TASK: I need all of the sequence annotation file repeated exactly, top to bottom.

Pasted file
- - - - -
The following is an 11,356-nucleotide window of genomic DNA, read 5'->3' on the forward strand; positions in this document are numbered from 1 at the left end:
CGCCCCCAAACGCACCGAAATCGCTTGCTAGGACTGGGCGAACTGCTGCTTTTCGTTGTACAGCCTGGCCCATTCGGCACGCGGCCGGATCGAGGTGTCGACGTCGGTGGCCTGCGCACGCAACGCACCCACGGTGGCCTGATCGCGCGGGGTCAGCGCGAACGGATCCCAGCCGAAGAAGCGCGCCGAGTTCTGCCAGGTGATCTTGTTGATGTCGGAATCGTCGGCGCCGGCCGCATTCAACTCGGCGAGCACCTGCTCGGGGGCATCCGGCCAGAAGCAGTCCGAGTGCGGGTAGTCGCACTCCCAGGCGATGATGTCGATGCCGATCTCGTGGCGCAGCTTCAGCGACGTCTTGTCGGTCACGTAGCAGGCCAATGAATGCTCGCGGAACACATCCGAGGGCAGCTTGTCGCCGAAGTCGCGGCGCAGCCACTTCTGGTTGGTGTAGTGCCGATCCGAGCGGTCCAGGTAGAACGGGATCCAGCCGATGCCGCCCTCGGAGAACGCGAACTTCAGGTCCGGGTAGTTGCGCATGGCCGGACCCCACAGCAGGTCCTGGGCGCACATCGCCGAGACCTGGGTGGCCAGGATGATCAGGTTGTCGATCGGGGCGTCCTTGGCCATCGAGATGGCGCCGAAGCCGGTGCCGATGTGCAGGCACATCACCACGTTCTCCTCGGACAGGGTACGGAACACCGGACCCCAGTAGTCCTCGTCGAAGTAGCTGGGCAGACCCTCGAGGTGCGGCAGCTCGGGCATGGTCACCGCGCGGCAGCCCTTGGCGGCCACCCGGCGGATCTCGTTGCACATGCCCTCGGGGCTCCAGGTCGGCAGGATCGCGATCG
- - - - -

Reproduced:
The following is an 11,356-nucleotide window of genomic DNA, read 5'->3' on the forward strand; positions in this document are numbered from 1 at the left end:
CGCCCCCAAACGCACCGAAATCGCTTGCTAGGACTGGGCGAACTGCTGCTTTTCGTTGTACAGCCTGGCCCATTCGGCACGCGGCCGGATCGAGGTGTCGACGTCGGTGGCCTGCGCACGCAACGCACCCACGGTGGCCTGATCGCGCGGGGTCAGCGCGAACGGATCCCAGCCGAAGAAGCGCGCCGAGTTCTGCCAGGTGATCTTGTTGATGTCGGAATCGTCGGCGCCGGCCGCATTCAACTCGGCGAGCACCTGCTCGGGGGCATCCGGCCAGAAGCAGTCCGAGTGCGGGTAGTCGCACTCCCAGGCGATGATGTCGATGCCGATCTCGTGGCGCAGCTTCAGCGACGTCTTGTCGGTCACGTAGCAGGCCAATGAATGCTCGCGGAACACATCCGAGGGCAGCTTGTCGCCGAAGTCGCGGCGCAGCCACTTCTGGTTGGTGTAGTGCCGATCCGAGCGGTCCAGGTAGAACGGGATCCAGCCGATGCCGCCCTCGGAGAACGCGAACTTCAGGTCCGGGTAGTTGCGCATGGCCGGACCCCACAGCAGGTCCTGGGCGCACATCGCCGAGACCTGGGTGGCCAGGATGATCAGGTTGTCGATCGGGGCGTCCTTGGCCATCGAGATGGCGCCGAAGCCGGTGCCGATGTGCAGGCACATCACCACGTTCTCCTCGGACAGGGTACGGAACACCGGACCCCAGTAGTCCTCGTCGAAGTAGCTGGGCAGACCCTCGAGGTGCGGCAGCTCGGGCATGGTCACCGCGCGGCAGCCCTTGGCGGCCACCCGGCGGATCTCGTTGCACATGCCCTCGGGGCTCCAGGTCGGCAGGATCGCGATCG